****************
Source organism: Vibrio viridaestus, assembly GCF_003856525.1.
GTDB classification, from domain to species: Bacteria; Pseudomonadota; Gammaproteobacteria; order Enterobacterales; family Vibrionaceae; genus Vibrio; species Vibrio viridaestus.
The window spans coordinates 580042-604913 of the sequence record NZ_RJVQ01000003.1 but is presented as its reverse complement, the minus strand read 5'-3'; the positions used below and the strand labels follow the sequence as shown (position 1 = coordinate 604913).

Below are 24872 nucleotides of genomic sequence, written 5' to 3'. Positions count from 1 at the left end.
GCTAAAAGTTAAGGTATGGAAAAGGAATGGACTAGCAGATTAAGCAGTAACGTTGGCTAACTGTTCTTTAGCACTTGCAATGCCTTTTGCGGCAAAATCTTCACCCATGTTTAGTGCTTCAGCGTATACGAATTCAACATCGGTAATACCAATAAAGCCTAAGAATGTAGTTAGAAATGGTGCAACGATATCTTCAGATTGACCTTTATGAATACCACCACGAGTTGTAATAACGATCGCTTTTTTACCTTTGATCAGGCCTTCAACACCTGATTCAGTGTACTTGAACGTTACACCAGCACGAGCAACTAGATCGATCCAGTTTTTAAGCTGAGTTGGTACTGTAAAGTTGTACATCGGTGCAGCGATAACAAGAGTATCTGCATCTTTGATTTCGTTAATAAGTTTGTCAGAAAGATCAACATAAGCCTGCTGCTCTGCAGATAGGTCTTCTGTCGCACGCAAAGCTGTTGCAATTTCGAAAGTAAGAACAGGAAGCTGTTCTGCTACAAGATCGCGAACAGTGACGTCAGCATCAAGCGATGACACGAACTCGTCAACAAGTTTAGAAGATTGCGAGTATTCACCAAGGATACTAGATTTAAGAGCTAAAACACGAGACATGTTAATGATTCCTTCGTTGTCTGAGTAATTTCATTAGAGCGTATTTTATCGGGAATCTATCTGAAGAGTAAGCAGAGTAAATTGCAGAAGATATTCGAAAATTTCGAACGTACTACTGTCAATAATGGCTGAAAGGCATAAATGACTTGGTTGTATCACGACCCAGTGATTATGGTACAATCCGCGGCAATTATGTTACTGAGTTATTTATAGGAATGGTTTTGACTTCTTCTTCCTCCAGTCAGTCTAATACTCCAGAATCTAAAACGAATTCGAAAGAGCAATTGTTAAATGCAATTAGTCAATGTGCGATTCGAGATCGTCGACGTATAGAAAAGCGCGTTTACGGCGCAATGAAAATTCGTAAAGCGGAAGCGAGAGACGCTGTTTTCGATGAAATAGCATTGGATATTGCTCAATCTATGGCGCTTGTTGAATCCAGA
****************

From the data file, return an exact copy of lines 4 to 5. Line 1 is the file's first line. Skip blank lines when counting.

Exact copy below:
Below are 24872 nucleotides of genomic sequence, written 5' to 3'. Positions count from 1 at the left end.
GCTAAAAGTTAAGGTATGGAAAAGGAATGGACTAGCAGATTAAGCAGTAACGTTGGCTAACTGTTCTTTAGCACTTGCAATGCCTTTTGCGGCAAAATCTTCACCCATGTTTAGTGCTTCAGCGTATACGAATTCAACATCGGTAATACCAATAAAGCCTAAGAATGTAGTTAGAAATGGTGCAACGATATCTTCAGATTGACCTTTATGAATACCACCACGAGTTGTAATAACGATCGCTTTTTTACCTTTGATCAGGCCTTCAACACCTGATTCAGTGTACTTGAACGTTACACCAGCACGAGCAACTAGATCGATCCAGTTTTTAAGCTGAGTTGGTACTGTAAAGTTGTACATCGGTGCAGCGATAACAAGAGTATCTGCATCTTTGATTTCGTTAATAAGTTTGTCAGAAAGATCAACATAAGCCTGCTGCTCTGCAGATAGGTCTTCTGTCGCACGCAAAGCTGTTGCAATTTCGAAAGTAAGAACAGGAAGCTGTTCTGCTACAAGATCGCGAACAGTGACGTCAGCATCAAGCGATGACACGAACTCGTCAACAAGTTTAGAAGATTGCGAGTATTCACCAAGGATACTAGATTTAAGAGCTAAAACACGAGACATGTTAATGATTCCTTCGTTGTCTGAGTAATTTCATTAGAGCGTATTTTATCGGGAATCTATCTGAAGAGTAAGCAGAGTAAATTGCAGAAGATATTCGAAAATTTCGAACGTACTACTGTCAATAATGGCTGAAAGGCATAAATGACTTGGTTGTATCACGACCCAGTGATTATGGTACAATCCGCGGCAATTATGTTACTGAGTTATTTATAGGAATGGTTTTGACTTCTTCTTCCTCCAGTCAGTCTAATACTCCAGAATCTAAAACGAATTCGAAAGAGCAATTGTTAAATGCAATTAGTCAATGTGCGATTCGAGATCGTCGACGTATAGAAAAGCGCGTTTACGGCGCAATGAAAATTCGTAAAGCGGAAGCGAGAGACGCTGTTTTCGATGAAATAGCATTGGATATTGCTCAATCTATGGCGCTTGTTGAATCCAGA